Tangled Roots: true-life tales of mixed and multi-racial families in Yorkshire
You are invited to the launch of the TANGLED ROOTS anthology of true stories by mixed raced people and their families. For launch night only, the book will be available to buy at £8 – 20% off the cover price.
Date: Wednesday 5 March 2014
Drinks reception: 6pm – FREE
Performance by Tangled Roots writers: 7pm – FREE with a copy of the book, £4 without
Venue: The Café Bar, Seven Arts, Harrogate Road, LS7 3PD
Please join us for a drink, to buy the book, and to hear some of the great stories unearthed by the project.
Ever since we launched Something Rhymed at the start of the year, Emma Claire Sweeney and I have been kept happily busy with research, monthly activities and weekly updates for our website. Throughout 2014, we will be profiling the literary friendships of well-known female authors, so if you have any ideas about famous writer pals we could consider, do please keep those recommendations coming in.
We’ve written a few one-off feature articles about the project too, most recently for Women Writers, Women[’s] Books, and this month we’ve also recorded a podcast – a new experience for us.
We were already fans ofRead Me Something You Love, so when Steve Wasserman asked us to record an interview with him, based around the writer friends we profiled on Something Rhymed in January, we jumped at the chance. Emma Claire read (and deftly defended) a section from Virginia Woolf’s Mrs Dalloway and I read the opening of ‘The Garden Party’, one of my favourite short stories ever since I first encountered it.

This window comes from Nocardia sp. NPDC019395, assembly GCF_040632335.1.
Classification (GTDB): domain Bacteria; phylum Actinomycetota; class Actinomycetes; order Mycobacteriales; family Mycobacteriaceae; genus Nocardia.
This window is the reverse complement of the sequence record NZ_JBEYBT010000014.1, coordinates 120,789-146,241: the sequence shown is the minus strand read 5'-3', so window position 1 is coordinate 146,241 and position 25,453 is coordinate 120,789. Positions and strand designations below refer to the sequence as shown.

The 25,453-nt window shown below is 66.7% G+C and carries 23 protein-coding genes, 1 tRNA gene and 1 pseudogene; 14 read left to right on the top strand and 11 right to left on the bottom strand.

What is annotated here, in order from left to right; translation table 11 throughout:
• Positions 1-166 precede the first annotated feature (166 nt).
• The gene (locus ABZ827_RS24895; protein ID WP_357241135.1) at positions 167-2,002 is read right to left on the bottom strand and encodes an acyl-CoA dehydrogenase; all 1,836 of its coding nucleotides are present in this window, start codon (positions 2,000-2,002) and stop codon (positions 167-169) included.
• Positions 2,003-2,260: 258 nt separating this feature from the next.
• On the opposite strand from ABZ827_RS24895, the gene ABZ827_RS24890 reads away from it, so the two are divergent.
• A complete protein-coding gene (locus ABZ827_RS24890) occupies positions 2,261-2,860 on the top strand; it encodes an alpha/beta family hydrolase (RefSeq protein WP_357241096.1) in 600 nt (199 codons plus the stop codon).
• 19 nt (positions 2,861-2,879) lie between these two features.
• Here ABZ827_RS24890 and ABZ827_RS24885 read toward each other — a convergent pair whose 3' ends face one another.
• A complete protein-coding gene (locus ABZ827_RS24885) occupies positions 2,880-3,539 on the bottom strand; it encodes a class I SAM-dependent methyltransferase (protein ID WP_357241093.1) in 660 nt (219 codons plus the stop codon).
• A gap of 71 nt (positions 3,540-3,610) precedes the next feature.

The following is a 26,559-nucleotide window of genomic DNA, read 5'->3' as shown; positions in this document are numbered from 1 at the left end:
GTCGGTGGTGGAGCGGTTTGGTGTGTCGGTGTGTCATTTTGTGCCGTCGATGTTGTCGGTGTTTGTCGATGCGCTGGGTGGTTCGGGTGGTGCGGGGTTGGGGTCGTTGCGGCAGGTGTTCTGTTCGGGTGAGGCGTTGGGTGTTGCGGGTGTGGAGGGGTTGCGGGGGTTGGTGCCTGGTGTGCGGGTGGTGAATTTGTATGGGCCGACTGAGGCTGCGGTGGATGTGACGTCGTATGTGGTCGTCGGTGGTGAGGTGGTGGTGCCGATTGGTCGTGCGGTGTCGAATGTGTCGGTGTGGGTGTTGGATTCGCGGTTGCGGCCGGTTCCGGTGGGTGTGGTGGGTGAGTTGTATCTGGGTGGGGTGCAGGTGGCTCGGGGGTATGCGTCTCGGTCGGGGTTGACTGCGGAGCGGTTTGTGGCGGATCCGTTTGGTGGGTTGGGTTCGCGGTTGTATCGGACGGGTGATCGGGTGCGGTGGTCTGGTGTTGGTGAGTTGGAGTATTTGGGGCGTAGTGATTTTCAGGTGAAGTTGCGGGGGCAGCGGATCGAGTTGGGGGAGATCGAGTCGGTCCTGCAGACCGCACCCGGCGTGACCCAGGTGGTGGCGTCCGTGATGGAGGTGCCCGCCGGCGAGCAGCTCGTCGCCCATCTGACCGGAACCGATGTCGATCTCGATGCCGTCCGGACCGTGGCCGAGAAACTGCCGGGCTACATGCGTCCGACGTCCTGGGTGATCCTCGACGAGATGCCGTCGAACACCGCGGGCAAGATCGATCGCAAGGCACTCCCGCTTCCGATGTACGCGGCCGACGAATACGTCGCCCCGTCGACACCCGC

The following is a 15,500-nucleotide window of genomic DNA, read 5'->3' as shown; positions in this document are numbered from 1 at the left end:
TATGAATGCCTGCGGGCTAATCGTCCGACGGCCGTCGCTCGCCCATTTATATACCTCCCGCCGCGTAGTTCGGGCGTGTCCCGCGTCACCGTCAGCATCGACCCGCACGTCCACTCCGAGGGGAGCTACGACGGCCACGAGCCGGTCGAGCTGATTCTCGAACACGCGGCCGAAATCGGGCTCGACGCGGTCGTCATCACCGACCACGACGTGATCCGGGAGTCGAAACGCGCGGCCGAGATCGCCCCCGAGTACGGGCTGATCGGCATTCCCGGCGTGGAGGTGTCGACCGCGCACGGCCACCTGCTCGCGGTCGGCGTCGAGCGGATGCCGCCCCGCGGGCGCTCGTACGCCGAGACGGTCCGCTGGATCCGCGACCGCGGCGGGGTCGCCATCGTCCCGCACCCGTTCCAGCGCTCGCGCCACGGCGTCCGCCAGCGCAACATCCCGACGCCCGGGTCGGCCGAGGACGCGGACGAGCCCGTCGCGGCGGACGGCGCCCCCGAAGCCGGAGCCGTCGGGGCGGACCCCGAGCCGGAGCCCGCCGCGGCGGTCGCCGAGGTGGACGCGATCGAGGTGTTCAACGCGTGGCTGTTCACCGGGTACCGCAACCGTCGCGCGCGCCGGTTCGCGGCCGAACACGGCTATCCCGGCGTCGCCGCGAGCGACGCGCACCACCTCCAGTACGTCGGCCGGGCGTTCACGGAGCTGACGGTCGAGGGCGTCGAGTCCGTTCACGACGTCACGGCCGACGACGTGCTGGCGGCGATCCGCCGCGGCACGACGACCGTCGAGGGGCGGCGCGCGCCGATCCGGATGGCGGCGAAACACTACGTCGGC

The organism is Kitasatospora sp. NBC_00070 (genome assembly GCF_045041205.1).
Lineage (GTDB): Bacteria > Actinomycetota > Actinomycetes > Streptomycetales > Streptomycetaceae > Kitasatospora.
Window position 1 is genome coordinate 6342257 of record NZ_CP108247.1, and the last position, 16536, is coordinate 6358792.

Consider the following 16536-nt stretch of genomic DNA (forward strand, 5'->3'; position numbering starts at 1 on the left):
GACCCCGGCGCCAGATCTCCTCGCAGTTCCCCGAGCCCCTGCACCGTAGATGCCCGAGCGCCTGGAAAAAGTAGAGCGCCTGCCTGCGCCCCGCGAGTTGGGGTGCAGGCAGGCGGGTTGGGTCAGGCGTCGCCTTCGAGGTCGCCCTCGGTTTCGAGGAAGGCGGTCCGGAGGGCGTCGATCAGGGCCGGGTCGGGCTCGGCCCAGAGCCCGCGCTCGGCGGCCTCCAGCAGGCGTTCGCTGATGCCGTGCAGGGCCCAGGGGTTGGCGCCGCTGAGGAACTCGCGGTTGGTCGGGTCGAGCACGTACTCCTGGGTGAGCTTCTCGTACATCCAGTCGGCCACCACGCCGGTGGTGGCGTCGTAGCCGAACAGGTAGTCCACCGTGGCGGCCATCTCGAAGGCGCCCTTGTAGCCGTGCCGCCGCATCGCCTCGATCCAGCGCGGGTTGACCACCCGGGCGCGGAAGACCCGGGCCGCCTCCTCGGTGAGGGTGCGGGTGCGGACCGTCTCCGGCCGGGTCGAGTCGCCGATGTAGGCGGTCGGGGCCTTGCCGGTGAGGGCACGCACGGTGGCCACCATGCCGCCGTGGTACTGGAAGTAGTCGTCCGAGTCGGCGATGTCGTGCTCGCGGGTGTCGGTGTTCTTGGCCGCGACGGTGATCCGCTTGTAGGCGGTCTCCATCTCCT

We both had lots of fun doing the interview and, perhaps partly because it was a joint interview, I actually enjoyed reliving it via the recording – which hasn’t always been my experience when I’ve listened to myself again in the past!
It’s been a busy couple of months since I last posted any news on this blog. Two recent pleasures for me were being involved with the New Writing Showcase by Novel Studio students at City University London, and making the shortlist for the Yeovil Literary Prize, judged this year by Tracy Chevalier.
Whilst I’m used to reading my own work in public, I’d never compered a readings event before the Novel Studio showcase, but I was helped by the fact that the students’ work was of such a good standard. The audience of family, friends and industry professionals all seemed to really enjoy the evening.
As for the short-listing – in the novel category, with my first book A Tiny Speck of Black and then Nothing – I’m obviously thrilled. I look forward to finding out the final results when they are announced.
The evening’s finale between the literary round winners (Jonathan and me) was a bizarre game of anagrams that involved moving around card-clutching volunteers from the audience so that they spelled out the names of famous authors. Jonathan – clearly much better at puzzles than me – was a deserving winner. I was happy to finish as runner-up.